EAC Meeting Review - 02/05/2013
Tonight's EAC meeting started with Bob Gittens reading a letter from Mayor Menino asking the committee to work past the weekend but finish by the end of February. The committee voted overwhelmingly to accept this request.
There was confusion early in the meeting as Hardin Coleman said that the committee had asked BPS for analysis of a "no zone" plan which he described as a "strictly neighborhood" plan. I was surprised by this because I hadn't heard it at the prior meetings. It turned out there was confusion about what was requested. EAC member Bill Walczak had requested data on a "no zone" plan, but not the "no zone" plan that BPS had proposed in September which involved kids attending the closest school with an available seat. It seems like what Bill wanted was a version of Peng Shi's grouped schools plan, but he wasn't at the meeting and nobody was entirely clear what had been asked for.
The committee then moved on to public comment. Again, there were a lot of comments about quality. Also questions about whether the plans are equitable. Several people also spoke about concerns about further segregating both the schools and the city's neighborhoods if a neighborhood school plan is selected.
The committee moved on to a discussion of what information they need in order to make a decision on the plan. They want to see analysis of models without walk zone preference. They also want to see more analysis on the plans by race and socio-economic status.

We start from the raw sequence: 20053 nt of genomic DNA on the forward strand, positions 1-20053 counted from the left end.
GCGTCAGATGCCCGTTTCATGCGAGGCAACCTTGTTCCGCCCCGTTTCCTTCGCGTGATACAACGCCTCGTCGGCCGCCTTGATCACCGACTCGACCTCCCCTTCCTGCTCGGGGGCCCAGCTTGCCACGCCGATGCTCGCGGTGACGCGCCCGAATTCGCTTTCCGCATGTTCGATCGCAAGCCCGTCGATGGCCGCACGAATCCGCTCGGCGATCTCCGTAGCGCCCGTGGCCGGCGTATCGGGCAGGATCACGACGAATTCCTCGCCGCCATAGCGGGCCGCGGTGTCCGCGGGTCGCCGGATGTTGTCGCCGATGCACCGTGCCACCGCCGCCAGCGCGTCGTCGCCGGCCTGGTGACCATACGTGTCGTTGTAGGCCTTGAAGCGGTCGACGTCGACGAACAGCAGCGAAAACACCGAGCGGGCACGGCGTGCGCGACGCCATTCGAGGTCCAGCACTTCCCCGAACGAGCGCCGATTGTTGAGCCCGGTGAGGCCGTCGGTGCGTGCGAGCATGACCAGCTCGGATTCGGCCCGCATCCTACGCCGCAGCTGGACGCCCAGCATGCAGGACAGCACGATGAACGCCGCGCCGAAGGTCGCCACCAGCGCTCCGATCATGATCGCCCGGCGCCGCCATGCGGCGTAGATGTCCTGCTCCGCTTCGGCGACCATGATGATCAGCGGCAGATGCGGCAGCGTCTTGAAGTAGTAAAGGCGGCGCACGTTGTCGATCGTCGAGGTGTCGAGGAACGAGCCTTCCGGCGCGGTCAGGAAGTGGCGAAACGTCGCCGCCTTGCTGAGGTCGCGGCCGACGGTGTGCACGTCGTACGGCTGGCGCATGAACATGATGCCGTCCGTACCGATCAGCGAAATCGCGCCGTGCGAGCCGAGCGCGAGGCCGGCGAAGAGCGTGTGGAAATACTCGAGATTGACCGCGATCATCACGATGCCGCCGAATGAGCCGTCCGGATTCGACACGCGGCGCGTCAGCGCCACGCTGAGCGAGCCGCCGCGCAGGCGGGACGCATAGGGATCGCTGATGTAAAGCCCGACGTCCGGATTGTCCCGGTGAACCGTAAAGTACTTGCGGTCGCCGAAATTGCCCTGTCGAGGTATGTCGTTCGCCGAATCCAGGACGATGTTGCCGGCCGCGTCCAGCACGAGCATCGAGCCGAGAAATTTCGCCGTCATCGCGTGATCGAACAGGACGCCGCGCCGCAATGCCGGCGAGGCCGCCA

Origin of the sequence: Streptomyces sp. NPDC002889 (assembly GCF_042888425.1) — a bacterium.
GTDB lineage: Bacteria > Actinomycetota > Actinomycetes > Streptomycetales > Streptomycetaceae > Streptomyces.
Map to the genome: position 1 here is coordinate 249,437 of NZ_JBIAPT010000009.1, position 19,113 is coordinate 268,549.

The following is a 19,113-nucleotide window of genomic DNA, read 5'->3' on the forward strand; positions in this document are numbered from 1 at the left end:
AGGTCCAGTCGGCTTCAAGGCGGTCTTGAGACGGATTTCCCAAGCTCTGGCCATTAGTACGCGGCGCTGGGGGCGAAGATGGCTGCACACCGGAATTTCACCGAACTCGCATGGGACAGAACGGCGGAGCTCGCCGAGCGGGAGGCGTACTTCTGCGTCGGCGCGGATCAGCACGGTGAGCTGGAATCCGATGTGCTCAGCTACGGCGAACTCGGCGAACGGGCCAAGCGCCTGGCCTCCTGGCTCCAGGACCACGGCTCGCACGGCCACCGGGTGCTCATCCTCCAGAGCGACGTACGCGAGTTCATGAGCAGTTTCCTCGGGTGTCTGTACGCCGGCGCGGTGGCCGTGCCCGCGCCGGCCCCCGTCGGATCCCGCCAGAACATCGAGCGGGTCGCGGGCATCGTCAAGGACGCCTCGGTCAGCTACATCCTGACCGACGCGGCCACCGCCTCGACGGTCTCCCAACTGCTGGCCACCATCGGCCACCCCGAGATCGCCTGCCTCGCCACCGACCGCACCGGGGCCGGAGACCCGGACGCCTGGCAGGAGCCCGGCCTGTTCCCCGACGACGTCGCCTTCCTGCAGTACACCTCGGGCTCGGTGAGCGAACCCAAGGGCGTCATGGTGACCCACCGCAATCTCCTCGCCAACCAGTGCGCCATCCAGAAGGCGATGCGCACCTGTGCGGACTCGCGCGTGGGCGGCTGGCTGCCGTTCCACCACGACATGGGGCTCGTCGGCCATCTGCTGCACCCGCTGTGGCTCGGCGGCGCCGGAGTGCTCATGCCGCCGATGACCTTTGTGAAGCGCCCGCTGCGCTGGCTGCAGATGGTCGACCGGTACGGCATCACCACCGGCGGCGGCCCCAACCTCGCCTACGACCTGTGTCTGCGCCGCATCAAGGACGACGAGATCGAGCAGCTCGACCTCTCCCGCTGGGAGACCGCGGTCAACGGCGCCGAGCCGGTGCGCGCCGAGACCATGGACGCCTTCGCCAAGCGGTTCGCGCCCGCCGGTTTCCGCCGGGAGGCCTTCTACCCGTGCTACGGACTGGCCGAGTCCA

John Nucci asked how big the difference is between schools in the four tiers. He says that if the differences are small, then equitable access is not so important. If they are large, it's very important. Bob Gittens says that having seen the MCAS quadrants that the difference is large.
There was further discussion of walk zones. Kathleen Colby wants to be sure that walk zone access (ability to cross a zone line to go to a walk zone school) is preserved in the analysis even if walk zone preference is eliminated. Carleton Jones from BPS said he thinks that's what they've done but he will check.
The EAC asked for the following data from BPS (and possibly more that I didn't capture):
- More detail on why Peng's first and second plans weren't workable (the first plan would have been difficult for families to navigate, the second had issues managing capacity)
- Analysis of all three plans without walk zone priority
- Analysis of the 10 zone plan with Dorchester split into two zones (which would make it an 11 zone plan)
- Brendan McDonough asked to see the impact of increasing walk zone to 75% or higher on distance traveled and socio-economic diversity
- Rahn Dorsey asked to see data on which schools are doing the best as far as closing the achievement gap
- Miren Uriarte asked for details on impacts on ELL level 4 and 5 students under the various plans.
- Miren also asked to see the Mission Hill neighborhood broken out (it's usually included as part of Roxbury). Carleton Jones said he didn't think they could do that because none of the district data breaks it out that way.
The committee will meet again on Thursday night at 6:00 at Suffolk, 73 Tremont St. The expect to have some of the data they've requested by then and also will have BPS staff and hopefully Peng Shi available to answer their questions. They also asked BPS for a plan to further engage the community. I hope they will focus on helping people understand the plans and their impact rather than trying to get feedback before people have had time to understand the plan.
The EAC also scheduled a meeting for Saturday from 10-1:00 at BU. Since there's currently a snow storm forecast for Friday and Saturday, they said they would decide by 3:00 on Friday afternoon if they needed to cancel the meeting. Frankly, I suspect I'm not the only one who would rather be shoveling.